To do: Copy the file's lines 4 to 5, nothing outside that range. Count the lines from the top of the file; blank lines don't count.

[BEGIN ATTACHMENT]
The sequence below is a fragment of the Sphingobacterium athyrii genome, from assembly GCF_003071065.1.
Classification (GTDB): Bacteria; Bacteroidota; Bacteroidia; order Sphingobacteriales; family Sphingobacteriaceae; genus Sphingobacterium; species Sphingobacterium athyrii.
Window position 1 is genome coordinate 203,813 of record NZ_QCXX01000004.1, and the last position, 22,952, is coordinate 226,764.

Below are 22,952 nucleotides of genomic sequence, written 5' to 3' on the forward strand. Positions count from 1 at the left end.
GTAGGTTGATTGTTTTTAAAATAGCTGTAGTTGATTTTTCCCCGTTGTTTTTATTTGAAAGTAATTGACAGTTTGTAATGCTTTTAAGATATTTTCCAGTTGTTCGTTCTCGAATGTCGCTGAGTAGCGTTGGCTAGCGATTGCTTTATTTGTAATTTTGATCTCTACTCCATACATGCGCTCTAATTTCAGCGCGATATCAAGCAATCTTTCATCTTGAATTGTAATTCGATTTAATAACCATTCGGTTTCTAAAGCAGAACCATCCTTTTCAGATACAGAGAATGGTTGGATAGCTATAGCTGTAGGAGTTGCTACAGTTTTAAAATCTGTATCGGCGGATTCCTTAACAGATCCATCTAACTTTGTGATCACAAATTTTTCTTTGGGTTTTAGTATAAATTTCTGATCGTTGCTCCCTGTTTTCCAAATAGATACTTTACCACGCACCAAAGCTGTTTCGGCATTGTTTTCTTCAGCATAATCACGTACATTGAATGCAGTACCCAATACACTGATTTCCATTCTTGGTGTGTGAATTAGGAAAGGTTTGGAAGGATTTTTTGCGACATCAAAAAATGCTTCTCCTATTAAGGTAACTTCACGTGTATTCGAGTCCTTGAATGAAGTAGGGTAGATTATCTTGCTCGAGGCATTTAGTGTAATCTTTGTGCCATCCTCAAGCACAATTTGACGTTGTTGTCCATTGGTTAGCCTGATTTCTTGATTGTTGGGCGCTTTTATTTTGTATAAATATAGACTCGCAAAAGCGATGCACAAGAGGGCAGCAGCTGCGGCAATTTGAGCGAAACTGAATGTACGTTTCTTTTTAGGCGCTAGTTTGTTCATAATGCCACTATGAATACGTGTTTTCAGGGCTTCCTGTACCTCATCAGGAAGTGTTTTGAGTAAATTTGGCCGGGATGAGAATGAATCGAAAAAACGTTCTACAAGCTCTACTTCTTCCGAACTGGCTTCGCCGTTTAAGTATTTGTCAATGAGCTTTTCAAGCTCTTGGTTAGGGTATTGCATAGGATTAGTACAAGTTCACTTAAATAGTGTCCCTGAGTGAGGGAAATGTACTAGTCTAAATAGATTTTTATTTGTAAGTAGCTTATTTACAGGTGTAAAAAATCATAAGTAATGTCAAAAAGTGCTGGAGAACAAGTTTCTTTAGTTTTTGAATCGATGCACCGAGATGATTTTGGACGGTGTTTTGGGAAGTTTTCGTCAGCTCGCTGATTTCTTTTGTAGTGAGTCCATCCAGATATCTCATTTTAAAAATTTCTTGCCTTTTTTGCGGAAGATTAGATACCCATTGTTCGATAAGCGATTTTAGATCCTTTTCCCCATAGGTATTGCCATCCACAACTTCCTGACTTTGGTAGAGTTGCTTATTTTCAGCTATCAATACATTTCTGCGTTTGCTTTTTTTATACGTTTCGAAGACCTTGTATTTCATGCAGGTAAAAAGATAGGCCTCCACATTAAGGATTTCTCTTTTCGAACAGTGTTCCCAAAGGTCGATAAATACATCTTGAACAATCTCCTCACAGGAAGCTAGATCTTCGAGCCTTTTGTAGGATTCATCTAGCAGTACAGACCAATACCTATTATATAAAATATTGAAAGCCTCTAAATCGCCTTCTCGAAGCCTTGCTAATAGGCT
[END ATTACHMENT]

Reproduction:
Below are 22,952 nucleotides of genomic sequence, written 5' to 3' on the forward strand. Positions count from 1 at the left end.
GTAGGTTGATTGTTTTTAAAATAGCTGTAGTTGATTTTTCCCCGTTGTTTTTATTTGAAAGTAATTGACAGTTTGTAATGCTTTTAAGATATTTTCCAGTTGTTCGTTCTCGAATGTCGCTGAGTAGCGTTGGCTAGCGATTGCTTTATTTGTAATTTTGATCTCTACTCCATACATGCGCTCTAATTTCAGCGCGATATCAAGCAATCTTTCATCTTGAATTGTAATTCGATTTAATAACCATTCGGTTTCTAAAGCAGAACCATCCTTTTCAGATACAGAGAATGGTTGGATAGCTATAGCTGTAGGAGTTGCTACAGTTTTAAAATCTGTATCGGCGGATTCCTTAACAGATCCATCTAACTTTGTGATCACAAATTTTTCTTTGGGTTTTAGTATAAATTTCTGATCGTTGCTCCCTGTTTTCCAAATAGATACTTTACCACGCACCAAAGCTGTTTCGGCATTGTTTTCTTCAGCATAATCACGTACATTGAATGCAGTACCCAATACACTGATTTCCATTCTTGGTGTGTGAATTAGGAAAGGTTTGGAAGGATTTTTTGCGACATCAAAAAATGCTTCTCCTATTAAGGTAACTTCACGTGTATTCGAGTCCTTGAATGAAGTAGGGTAGATTATCTTGCTCGAGGCATTTAGTGTAATCTTTGTGCCATCCTCAAGCACAATTTGACGTTGTTGTCCATTGGTTAGCCTGATTTCTTGATTGTTGGGCGCTTTTATTTTGTATAAATATAGACTCGCAAAAGCGATGCACAAGAGGGCAGCAGCTGCGGCAATTTGAGCGAAACTGAATGTACGTTTCTTTTTAGGCGCTAGTTTGTTCATAATGCCACTATGAATACGTGTTTTCAGGGCTTCCTGTACCTCATCAGGAAGTGTTTTGAGTAAATTTGGCCGGGATGAGAATGAATCGAAAAAACGTTCTACAAGCTCTACTTCTTCCGAACTGGCTTCGCCGTTTAAGTATTTGTCAATGAGCTTTTCAAGCTCTTGGTTAGGGTATTGCATAGGATTAGTACAAGTTCACTTAAATAGTGTCCCTGAGTGAGGGAAATGTACTAGTCTAAATAGATTTTTATTTGTAAGTAGCTTATTTACAGGTGTAAAAAATCATAAGTAATGTCAAAAAGTGCTGGAGAACAAGTTTCTTTAGTTTTTGAATCGATGCACCGAGATGATTTTGGACGGTGTTTTGGGAAGTTTTCGTCAGCTCGCTGATTTCTTTTGTAGTGAGTCCATCCAGATATCTCATTTTAAAAATTTCTTGCCTTTTTTGCGGAAGATTAGATACCCATTGTTCGATAAGCGATTTTAGATCCTTTTCCCCATAGGTATTGCCATCCACAACTTCCTGACTTTGGTAGAGTTGCTTATTTTCAGCTATCAATACATTTCTGCGTTTGCTTTTTTTATACGTTTCGAAGACCTTGTATTTCATGCAGGTAAAAAGATAGGCCTCCACATTAAGGATTTCTCTTTTCGAACAGTGTTCCCAAAGGTCGATAAATACATCTTGAACAATCTCCTCACAGGAAGCTAGATCTTCGAGCCTTTTGTAGGATTCATCTAGCAGTACAGACCAATACCTATTATATAAAATATTGAAAGCCTCTAAATCGCCTTCTCGAAGCCTTGCTAATAGGCT